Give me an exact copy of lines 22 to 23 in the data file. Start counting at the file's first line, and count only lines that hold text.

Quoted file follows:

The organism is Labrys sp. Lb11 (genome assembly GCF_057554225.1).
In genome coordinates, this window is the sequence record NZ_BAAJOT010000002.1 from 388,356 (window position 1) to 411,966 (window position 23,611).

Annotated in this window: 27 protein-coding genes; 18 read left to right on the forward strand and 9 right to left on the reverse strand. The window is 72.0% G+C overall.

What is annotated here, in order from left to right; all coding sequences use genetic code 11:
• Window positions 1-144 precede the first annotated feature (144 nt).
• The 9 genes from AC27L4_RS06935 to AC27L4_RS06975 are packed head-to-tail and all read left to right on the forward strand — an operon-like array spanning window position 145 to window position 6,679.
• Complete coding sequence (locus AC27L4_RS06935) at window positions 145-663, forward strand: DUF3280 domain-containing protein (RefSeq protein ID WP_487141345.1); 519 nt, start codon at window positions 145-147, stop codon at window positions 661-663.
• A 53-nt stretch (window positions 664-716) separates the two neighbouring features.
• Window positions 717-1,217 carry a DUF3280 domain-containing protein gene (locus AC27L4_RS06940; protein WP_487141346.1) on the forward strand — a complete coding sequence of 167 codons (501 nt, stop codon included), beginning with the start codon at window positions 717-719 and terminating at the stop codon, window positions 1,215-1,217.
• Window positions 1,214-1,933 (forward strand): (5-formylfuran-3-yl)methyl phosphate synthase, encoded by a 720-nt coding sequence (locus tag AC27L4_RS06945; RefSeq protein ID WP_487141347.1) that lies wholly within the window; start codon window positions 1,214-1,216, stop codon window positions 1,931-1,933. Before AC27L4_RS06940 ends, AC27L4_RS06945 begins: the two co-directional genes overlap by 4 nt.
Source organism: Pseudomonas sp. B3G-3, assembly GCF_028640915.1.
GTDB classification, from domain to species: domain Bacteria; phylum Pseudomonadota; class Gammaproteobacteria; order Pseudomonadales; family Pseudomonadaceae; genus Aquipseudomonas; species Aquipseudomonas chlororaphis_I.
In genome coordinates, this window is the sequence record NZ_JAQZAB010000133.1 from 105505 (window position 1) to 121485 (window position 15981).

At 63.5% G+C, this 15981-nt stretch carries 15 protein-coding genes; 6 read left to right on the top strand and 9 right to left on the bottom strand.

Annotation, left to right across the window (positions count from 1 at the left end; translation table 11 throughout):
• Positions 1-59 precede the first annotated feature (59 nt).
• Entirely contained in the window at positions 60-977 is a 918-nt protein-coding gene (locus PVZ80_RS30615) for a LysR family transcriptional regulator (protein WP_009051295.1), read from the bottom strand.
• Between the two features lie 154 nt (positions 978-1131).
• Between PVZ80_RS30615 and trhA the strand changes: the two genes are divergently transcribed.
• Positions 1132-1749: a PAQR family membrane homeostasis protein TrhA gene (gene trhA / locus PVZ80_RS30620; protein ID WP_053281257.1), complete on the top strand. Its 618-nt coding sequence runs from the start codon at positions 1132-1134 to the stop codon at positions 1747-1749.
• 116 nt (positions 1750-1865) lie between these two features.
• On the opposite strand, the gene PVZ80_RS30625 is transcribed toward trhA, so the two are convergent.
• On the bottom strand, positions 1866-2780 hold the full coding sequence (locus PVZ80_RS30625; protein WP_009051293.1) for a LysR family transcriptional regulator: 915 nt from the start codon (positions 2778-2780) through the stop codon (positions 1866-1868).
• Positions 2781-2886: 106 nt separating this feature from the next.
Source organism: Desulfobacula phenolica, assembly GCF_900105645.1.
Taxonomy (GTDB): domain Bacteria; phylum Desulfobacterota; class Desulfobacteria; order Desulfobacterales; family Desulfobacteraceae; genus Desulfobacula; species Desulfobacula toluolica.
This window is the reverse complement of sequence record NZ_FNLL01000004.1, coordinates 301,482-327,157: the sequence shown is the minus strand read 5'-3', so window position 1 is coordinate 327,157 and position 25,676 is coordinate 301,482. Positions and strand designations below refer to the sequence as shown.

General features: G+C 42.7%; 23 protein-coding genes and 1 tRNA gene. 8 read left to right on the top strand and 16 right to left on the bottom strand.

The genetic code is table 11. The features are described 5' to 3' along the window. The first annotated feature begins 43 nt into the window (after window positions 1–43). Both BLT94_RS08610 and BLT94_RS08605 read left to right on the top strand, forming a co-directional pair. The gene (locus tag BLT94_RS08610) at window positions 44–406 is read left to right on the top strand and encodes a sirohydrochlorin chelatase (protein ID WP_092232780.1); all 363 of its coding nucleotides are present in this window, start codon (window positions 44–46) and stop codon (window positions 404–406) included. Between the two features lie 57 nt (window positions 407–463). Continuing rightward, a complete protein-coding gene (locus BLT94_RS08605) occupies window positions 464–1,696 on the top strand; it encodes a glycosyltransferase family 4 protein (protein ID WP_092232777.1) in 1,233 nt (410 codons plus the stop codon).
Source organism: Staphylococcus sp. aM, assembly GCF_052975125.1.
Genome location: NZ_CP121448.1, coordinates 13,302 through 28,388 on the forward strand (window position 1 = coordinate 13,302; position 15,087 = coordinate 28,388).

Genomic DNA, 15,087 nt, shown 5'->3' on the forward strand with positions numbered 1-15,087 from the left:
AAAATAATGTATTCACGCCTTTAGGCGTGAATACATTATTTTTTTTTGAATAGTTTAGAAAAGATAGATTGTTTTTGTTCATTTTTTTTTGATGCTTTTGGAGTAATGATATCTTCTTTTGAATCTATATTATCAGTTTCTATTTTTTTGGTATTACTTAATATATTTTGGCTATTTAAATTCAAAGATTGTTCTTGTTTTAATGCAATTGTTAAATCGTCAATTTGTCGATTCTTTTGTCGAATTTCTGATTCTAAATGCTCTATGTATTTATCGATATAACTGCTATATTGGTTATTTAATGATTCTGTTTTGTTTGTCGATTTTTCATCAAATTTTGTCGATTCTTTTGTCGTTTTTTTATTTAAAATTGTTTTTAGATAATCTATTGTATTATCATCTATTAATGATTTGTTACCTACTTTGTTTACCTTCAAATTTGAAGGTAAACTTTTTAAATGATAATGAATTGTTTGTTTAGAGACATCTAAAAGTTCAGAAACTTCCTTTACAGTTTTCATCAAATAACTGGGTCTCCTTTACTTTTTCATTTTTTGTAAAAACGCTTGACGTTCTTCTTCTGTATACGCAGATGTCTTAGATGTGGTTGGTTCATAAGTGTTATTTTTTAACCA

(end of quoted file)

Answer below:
• On the opposite strand, the gene PVZ80_RS30625 is transcribed toward trhA, so the two are convergent.
• On the bottom strand, positions 1866-2780 hold the full coding sequence (locus PVZ80_RS30625; protein WP_009051293.1) for a LysR family transcriptional regulator: 915 nt from the start codon (positions 2778-2780) through the stop codon (positions 1866-1868).